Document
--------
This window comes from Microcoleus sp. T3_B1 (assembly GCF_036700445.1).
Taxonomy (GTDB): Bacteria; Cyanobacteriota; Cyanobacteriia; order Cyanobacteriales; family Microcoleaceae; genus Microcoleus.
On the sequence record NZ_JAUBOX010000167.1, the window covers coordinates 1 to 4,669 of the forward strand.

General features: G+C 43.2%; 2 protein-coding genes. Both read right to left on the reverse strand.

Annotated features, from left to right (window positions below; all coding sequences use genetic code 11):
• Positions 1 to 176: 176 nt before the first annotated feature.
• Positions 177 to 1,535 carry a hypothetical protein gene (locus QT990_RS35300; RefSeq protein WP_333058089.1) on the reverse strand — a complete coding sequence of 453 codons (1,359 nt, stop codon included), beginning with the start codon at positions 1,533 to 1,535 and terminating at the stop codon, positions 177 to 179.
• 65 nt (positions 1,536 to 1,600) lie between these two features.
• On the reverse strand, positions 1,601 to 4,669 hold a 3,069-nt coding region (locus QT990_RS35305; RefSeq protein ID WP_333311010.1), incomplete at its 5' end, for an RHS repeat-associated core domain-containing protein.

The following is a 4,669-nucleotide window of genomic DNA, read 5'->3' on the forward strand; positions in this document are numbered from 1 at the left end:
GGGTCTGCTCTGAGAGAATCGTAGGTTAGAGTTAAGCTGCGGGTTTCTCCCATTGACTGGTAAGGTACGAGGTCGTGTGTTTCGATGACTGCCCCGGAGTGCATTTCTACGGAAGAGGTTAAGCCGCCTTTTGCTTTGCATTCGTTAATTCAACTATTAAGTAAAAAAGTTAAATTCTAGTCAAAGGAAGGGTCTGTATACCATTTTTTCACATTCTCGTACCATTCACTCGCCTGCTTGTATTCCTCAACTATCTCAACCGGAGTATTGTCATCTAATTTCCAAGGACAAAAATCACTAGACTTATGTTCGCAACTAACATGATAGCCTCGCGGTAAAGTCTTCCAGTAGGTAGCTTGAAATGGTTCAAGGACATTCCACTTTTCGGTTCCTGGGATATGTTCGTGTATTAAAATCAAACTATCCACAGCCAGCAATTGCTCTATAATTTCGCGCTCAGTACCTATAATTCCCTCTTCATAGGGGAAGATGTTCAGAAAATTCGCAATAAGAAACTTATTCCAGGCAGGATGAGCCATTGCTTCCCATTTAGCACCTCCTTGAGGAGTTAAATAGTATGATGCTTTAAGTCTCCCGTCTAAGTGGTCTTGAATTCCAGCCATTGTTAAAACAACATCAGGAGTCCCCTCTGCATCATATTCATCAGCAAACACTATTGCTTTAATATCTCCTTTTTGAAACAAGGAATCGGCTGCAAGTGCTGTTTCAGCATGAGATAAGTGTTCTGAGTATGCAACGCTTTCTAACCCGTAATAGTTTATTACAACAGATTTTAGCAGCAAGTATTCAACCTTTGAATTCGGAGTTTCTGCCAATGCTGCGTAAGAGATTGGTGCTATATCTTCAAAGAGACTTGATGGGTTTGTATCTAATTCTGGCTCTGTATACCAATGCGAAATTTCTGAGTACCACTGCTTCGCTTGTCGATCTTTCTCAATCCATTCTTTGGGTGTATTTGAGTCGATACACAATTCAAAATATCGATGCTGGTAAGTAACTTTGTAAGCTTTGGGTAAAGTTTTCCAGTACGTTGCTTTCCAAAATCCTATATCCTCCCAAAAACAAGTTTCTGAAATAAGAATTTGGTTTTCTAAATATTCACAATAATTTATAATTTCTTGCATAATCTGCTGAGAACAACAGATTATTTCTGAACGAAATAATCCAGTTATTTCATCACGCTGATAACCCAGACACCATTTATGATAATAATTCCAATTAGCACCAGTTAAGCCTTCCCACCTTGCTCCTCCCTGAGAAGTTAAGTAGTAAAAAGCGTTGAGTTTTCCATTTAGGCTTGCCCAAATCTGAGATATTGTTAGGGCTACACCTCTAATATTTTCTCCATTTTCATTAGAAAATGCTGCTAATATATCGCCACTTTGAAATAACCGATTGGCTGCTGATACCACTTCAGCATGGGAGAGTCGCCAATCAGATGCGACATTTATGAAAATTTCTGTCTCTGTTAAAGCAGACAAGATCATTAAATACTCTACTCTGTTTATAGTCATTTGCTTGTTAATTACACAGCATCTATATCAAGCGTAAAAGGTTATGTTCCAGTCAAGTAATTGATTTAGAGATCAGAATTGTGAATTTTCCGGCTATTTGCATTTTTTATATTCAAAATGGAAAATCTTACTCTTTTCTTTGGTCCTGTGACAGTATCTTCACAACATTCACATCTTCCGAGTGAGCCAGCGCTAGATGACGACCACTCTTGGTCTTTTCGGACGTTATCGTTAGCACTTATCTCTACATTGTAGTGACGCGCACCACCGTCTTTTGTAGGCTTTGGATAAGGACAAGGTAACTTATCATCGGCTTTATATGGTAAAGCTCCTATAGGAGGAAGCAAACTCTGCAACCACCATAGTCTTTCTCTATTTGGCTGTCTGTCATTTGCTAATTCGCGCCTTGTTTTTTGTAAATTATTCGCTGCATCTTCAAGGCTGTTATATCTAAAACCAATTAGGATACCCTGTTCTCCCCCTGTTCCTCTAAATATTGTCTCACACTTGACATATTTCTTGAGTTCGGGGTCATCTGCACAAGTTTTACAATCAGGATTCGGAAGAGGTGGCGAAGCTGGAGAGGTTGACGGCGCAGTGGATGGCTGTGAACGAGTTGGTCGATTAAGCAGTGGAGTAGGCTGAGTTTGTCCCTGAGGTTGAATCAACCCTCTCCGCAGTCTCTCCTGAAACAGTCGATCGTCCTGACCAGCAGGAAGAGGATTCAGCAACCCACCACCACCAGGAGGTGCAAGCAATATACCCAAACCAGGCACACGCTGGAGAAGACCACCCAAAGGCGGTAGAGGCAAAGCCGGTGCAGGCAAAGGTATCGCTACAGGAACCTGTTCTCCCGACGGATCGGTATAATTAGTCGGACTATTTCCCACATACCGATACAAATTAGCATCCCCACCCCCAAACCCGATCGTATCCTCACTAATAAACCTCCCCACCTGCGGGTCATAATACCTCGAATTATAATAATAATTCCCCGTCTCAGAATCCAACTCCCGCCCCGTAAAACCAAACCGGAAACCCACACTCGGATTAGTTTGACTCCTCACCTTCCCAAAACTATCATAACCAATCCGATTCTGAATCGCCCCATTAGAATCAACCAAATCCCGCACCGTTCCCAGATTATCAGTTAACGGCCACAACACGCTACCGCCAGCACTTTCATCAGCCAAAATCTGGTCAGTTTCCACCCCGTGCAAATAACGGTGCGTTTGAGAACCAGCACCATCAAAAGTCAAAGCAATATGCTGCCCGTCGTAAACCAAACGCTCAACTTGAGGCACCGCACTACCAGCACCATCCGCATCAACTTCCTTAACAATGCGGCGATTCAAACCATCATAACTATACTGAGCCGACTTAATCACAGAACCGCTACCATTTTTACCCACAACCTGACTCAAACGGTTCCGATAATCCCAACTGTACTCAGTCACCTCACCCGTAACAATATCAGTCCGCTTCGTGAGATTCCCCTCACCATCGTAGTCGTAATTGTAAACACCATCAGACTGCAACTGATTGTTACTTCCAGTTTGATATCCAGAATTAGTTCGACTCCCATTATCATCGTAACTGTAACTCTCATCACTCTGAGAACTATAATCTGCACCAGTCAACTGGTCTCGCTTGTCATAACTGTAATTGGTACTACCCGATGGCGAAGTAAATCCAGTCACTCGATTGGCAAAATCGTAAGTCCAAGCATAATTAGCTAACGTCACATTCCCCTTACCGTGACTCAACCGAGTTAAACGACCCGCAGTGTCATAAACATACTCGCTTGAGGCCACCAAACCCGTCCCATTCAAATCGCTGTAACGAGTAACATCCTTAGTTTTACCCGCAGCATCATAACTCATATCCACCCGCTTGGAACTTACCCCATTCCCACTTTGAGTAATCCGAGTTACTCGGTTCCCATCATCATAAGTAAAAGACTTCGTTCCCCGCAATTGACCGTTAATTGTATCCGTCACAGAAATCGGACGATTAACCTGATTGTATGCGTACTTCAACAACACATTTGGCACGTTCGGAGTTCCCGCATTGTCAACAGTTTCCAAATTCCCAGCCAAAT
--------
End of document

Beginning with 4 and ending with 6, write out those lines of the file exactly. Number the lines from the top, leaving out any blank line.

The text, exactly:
General features: G+C 43.2%; 2 protein-coding genes. Both read right to left on the reverse strand.

Annotated features, from left to right (window positions below; all coding sequences use genetic code 11):
• Positions 1 to 176: 176 nt before the first annotated feature.